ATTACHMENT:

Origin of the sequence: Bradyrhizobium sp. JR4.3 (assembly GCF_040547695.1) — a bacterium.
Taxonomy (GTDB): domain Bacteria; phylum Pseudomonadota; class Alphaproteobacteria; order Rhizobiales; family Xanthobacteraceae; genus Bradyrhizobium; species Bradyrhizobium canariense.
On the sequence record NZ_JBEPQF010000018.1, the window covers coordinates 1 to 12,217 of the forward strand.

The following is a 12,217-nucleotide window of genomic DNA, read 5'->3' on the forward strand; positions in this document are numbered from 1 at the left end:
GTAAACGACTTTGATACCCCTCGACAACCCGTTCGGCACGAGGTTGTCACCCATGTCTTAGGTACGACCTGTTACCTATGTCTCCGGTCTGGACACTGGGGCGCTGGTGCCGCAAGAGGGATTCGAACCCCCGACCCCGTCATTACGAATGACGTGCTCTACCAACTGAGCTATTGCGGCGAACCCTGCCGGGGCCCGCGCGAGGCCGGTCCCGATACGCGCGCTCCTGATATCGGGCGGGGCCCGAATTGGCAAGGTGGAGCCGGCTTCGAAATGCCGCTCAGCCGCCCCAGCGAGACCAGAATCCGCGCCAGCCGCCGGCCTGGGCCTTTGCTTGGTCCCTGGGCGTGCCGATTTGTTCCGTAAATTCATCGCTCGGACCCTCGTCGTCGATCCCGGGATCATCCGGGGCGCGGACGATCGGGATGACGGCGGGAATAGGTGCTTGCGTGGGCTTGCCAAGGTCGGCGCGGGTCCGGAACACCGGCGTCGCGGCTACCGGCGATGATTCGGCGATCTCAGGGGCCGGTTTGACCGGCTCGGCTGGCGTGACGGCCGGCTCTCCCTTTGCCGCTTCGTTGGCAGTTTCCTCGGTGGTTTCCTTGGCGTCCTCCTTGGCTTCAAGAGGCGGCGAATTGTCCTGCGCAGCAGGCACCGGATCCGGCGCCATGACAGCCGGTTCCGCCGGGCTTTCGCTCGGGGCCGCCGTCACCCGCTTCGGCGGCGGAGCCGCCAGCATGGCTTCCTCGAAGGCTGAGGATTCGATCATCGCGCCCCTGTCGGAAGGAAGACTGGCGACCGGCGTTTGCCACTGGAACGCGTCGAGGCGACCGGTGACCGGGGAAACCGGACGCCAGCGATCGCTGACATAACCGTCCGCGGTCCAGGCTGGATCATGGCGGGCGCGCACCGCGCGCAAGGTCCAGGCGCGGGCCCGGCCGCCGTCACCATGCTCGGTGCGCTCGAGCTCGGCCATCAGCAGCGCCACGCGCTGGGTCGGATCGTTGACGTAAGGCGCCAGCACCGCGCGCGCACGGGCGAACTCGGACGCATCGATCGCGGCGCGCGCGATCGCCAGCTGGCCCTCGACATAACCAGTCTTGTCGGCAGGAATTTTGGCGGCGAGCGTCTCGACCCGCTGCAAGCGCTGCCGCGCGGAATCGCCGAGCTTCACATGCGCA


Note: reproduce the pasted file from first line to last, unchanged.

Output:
Origin of the sequence: Bradyrhizobium sp. JR4.3 (assembly GCF_040547695.1) — a bacterium.
Taxonomy (GTDB): domain Bacteria; phylum Pseudomonadota; class Alphaproteobacteria; order Rhizobiales; family Xanthobacteraceae; genus Bradyrhizobium; species Bradyrhizobium canariense.
On the sequence record NZ_JBEPQF010000018.1, the window covers coordinates 1 to 12,217 of the forward strand.

The following is a 12,217-nucleotide window of genomic DNA, read 5'->3' on the forward strand; positions in this document are numbered from 1 at the left end:
GTAAACGACTTTGATACCCCTCGACAACCCGTTCGGCACGAGGTTGTCACCCATGTCTTAGGTACGACCTGTTACCTATGTCTCCGGTCTGGACACTGGGGCGCTGGTGCCGCAAGAGGGATTCGAACCCCCGACCCCGTCATTACGAATGACGTGCTCTACCAACTGAGCTATTGCGGCGAACCCTGCCGGGGCCCGCGCGAGGCCGGTCCCGATACGCGCGCTCCTGATATCGGGCGGGGCCCGAATTGGCAAGGTGGAGCCGGCTTCGAAATGCCGCTCAGCCGCCCCAGCGAGACCAGAATCCGCGCCAGCCGCCGGCCTGGGCCTTTGCTTGGTCCCTGGGCGTGCCGATTTGTTCCGTAAATTCATCGCTCGGACCCTCGTCGTCGATCCCGGGATCATCCGGGGCGCGGACGATCGGGATGACGGCGGGAATAGGTGCTTGCGTGGGCTTGCCAAGGTCGGCGCGGGTCCGGAACACCGGCGTCGCGGCTACCGGCGATGATTCGGCGATCTCAGGGGCCGGTTTGACCGGCTCGGCTGGCGTGACGGCCGGCTCTCCCTTTGCCGCTTCGTTGGCAGTTTCCTCGGTGGTTTCCTTGGCGTCCTCCTTGGCTTCAAGAGGCGGCGAATTGTCCTGCGCAGCAGGCACCGGATCCGGCGCCATGACAGCCGGTTCCGCCGGGCTTTCGCTCGGGGCCGCCGTCACCCGCTTCGGCGGCGGAGCCGCCAGCATGGCTTCCTCGAAGGCTGAGGATTCGATCATCGCGCCCCTGTCGGAAGGAAGACTGGCGACCGGCGTTTGCCACTGGAACGCGTCGAGGCGACCGGTGACCGGGGAAACCGGACGCCAGCGATCGCTGACATAACCGTCCGCGGTCCAGGCTGGATCATGGCGGGCGCGCACCGCGCGCAAGGTCCAGGCGCGGGCCCGGCCGCCGTCACCATGCTCGGTGCGCTCGAGCTCGGCCATCAGCAGCGCCACGCGCTGGGTCGGATCGTTGACGTAAGGCGCCAGCACCGCGCGCGCACGGGCGAACTCGGACGCATCGATCGCGGCGCGCGCGATCGCCAGCTGGCCCTCGACATAACCAGTCTTGTCGGCAGGAATTTTGGCGGCGAGCGTCTCGACCCGCTGCAAGCGCTGCCGCGCGGAATCGCCGAGCTTCACATGCGCA